Module 1: Programming vs. Computerese



By the end of this module you will be able to:


The Edit-Compile-Test process


The ECT process:

What we mean by computerese:


In-Class Exercise 1: Go back to the HelloWorld example in Module 0 and identify the computerese involved in the compile and execute phases.

About computerese:


Basic computerese for the Edit-Compile-Test process


Let's start with hardware: what do you need to know?

  • Reasonable skill with the keyboard: moderate speed.

The operating system (OS):

  • The Big Three: Windows, Mac, Unix.

  • Analogy: OS = support staff between you and hardware.
           => Without an OS, it would be much harder to use computers.

  • What we need the OS for: files, directories and executing programs.

  • Files and directories:
    • Navigating to a directory.
    • Making a new directory (and deleting, if needed).
    • Files: opening, moving, copying, deleting.

  • Executing programs: how to run editors, compilers etc.
           => It's not always "double click".

The two ways we interact with the OS:

  • Using a Graphical User Interface (GUI), e.g., to see what files are on the T: drive:

  • Use the command-line. Here is the same list of files from the command-line interface:

  • You are already accustomed to the former.

  • Analogy for the command-line: think of this as "texting" the OS, asking it to do things for you.

  • Thus, above, we asked the OS to dir list the files in that directory.

  • With a GUI, when you want to run a program, you double-click.
           => But with a command-line, you type in the name of the program.

  • Unfortunately, the command-line languages for Windows and Unix/Mac are different.

  • There are minor differences in the commandline in various "flavors" of Unix.

The table below summarizes the most common ways of carrying out the edit-compile-test process on various systems.

For each, we provide instructions to:

  • Create a new directory.
  • Edit-compile-test the simple program in that directory.

Where Edit Compile Test Submit Instructions Comments
T411 Windows Windows Windows Windows Instructions Edit/compile/test on Windows in T411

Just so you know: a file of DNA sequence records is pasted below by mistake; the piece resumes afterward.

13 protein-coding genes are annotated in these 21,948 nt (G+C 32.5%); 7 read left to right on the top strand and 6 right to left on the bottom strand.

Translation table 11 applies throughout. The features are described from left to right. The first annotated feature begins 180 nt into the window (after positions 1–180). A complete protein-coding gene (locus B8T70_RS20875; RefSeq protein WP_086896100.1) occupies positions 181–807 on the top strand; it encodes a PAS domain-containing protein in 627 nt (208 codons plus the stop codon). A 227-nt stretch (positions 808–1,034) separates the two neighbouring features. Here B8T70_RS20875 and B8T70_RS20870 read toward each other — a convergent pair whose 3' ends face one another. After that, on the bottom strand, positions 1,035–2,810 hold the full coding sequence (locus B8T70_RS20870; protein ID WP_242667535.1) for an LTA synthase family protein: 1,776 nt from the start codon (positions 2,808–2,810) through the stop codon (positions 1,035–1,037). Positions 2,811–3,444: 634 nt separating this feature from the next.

T411 Unix Unix Unix Windows Instructions An all-unix process won't handle GUI applications
T411 Unix Unix Windows Windows Instructions Edit/compile on Unix, run on Windows
Home (Windows) Windows Windows Windows Windows Instructions Edit/compile/test on Windows at home
Home (Windows) Unix Unix Unix Windows Instructions Edit/compile/test on Unix from Windows machine at home. For non-GUI programs.
Home (Mac) Mac Mac Mac Mac Instructions Edit/compile/test on Mac at home
Home (Mac) Unix Unix Unix Mac Instructions Edit/compile/test on Unix from a Mac at home. For non-GUI programs.

In-Class Exercise 2: Try all the T411 options above, and at home, try out both options for the computer you have.

About the editor:

  • As it turns out, there are a variety of editors you can use for Java programs.

  • For this course, at least for the first half, you need to use the specified editors
           => Notepad on Windows, Pico on Mac/Unix.

  • Please DO NOT use the so-called development-environments (such as Eclipse), nor even Notepad++.

Finally, let's explain how you can upload a Java file when submitting an assignment:

  • Login to Blackboard.

  • Navigate to the appropriate assignment.

  • When the assignment asks you to upload your Java file (e.g.,, use "browse" to locate your file and upload it.

In-Class Exercise 3: Login into Blackboard and check the assignments section for this course. There is a trial-upload assignment. Upload your file.

GUI vs. command-line programs


We have seen the difference between GUI and command-line interaction with the OS:

  • Command-line: e.g., command-prompt (Windows) or terminal (Unix, Mac).

  • GUI: e.g., Windows Explorer.

Now let's look at the same in Java programs:

  • The programs we've seen so far are command-line programs
           => They produce output to the command-line window.

  • A GUI program, on the other hand, itself brings up a window.

In-Class Exercise 4: Download and and save in the same directory as HelloWorld. Compile and execute the file TestDraw. (No need to edit, since it's already written.)

What we observe:

  • Java programs can bring up windows
           => These can draw something, or allow user interaction.

  • Programs can be written across multiple files.
           => There were two files involved above, but executed only one.

© 2011, Rahul Simha